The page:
Genre: Historical Fiction
Publication Date: 7 March 2017
Source: Publisher via NetGalley
“Following the success of Aquarium, which was a New York Times Editors’ Choice and garnered numerous rave reviews, David Vann transports us to the thirteenth century BC to give a nuanced and electric portrait of the life of one of ancient mythology’s most fascinating and notorious women, Medea.
In brilliant poetic prose, Bright Air Black brings us aboard the ship Argo for its epic return journey across the Black Sea from Persia’s Colchis—where Medea flees her home and father with Jason, the Argonauts, and the Golden Fleece. Vann’s reimagining of this ancient tale offers a thrilling, realistic alternative to the long-held notions of Medea as monster or sorceress. We witness with dramatic urgency Medea’s humanity, her Bronze Age roots and position in Greek society, her love affair with Jason, and her tragic demise.
Atmospheric and spellbinding, Bright Air Black is an indispensable, fresh, and provocative take on one of our earliest texts and the most intimate and corporal version of Medea’s story ever told.”
My Thoughts: David Vann has made a name for himself writing brutal, stark, and yet poignant stories that capture human nature. With Bright Air Black, he continues in that same tradition by putting his spin on the Medea legend. What follows among its pages is a story of love and revenge, as befits the subject, but also one of fierce pride and loss. Mr. Vann humanizes Medea in a way previously unseen and reminds readers that behind every powerful man there is almost always an equally powerful woman, in spite of what the history books may say.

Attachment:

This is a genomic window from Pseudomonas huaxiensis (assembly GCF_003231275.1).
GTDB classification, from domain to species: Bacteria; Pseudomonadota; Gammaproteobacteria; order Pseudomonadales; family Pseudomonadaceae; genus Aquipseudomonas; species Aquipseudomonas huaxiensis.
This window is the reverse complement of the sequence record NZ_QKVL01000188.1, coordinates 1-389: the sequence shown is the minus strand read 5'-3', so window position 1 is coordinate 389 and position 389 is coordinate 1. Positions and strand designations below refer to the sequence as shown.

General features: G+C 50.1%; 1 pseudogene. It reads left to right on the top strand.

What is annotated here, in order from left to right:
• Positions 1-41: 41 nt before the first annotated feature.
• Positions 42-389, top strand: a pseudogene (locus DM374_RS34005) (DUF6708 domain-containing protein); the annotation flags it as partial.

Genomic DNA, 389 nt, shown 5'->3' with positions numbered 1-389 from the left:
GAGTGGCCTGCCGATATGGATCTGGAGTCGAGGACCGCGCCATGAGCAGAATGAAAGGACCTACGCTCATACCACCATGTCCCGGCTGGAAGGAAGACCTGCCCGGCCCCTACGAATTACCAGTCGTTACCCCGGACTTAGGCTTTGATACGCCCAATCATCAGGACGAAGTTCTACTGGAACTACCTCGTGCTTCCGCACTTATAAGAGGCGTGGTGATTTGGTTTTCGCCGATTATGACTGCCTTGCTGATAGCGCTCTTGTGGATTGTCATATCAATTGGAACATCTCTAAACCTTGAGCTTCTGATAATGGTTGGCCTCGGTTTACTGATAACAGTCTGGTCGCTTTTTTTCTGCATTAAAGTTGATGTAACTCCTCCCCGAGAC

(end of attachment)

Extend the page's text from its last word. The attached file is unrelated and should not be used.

Mr. Vann stays true to his penchant for not sugarcoating human brutality, and there are plenty of scenes that are not for the squeamish. The climax of Medea’s story is one of the goriest scenes I have ever read. Yet he manages to repel and still attract readers with his downright gorgeous prose. In fact, his prose is bordering on the poetic, which would normally have me running for the hills. Instead, I was entranced by the skill with which he uses a few words to convey so much so vividly. It is a feat few can master. While his previous novels allowed readers to glimpse this talent, in Bright Air Black he settles into it with ease to create a novel that is breathtaking.
Bright Air Black is not the story of Medea you read in high school. Mr. Vann provides myriad reasons for Medea’s actions, making her sympathetic in spite of her later viciousness. Moreover, his portrait of the local customs and general harshness of the times allows you to experience Medea’s fall from grace in intimate terms. Between his lyrical prose and the historical details, Medea becomes yet another woman brutally used by the men in her life, forced to make impossible decisions on her men’s behalf, and left alone to deal with the consequences. Medea is the ultimate tragic figure, and Mr. Vann tells her story with beauty and care.